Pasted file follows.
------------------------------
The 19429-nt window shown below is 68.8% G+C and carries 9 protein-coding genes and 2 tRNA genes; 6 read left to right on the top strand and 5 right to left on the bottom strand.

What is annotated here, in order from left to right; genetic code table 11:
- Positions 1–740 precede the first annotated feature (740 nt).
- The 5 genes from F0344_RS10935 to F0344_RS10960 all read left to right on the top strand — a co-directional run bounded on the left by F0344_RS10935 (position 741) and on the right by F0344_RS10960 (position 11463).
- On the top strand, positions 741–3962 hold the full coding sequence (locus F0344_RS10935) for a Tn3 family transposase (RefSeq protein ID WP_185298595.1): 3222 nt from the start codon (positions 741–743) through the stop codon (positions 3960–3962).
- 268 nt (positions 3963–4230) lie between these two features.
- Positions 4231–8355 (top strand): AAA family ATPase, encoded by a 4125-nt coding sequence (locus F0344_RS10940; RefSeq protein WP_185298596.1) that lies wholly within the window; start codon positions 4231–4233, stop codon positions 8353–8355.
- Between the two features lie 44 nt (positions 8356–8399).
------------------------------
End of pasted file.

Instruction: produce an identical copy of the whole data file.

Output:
The 19429-nt window shown below is 68.8% G+C and carries 9 protein-coding genes and 2 tRNA genes; 6 read left to right on the top strand and 5 right to left on the bottom strand.

What is annotated here, in order from left to right; genetic code table 11:
- Positions 1–740 precede the first annotated feature (740 nt).
- The 5 genes from F0344_RS10935 to F0344_RS10960 all read left to right on the top strand — a co-directional run bounded on the left by F0344_RS10935 (position 741) and on the right by F0344_RS10960 (position 11463).
- On the top strand, positions 741–3962 hold the full coding sequence (locus F0344_RS10935) for a Tn3 family transposase (RefSeq protein ID WP_185298595.1): 3222 nt from the start codon (positions 741–743) through the stop codon (positions 3960–3962).
- 268 nt (positions 3963–4230) lie between these two features.
- Positions 4231–8355 (top strand): AAA family ATPase, encoded by a 4125-nt coding sequence (locus F0344_RS10940; RefSeq protein WP_185298596.1) that lies wholly within the window; start codon positions 4231–4233, stop codon positions 8353–8355.
- Between the two features lie 44 nt (positions 8356–8399).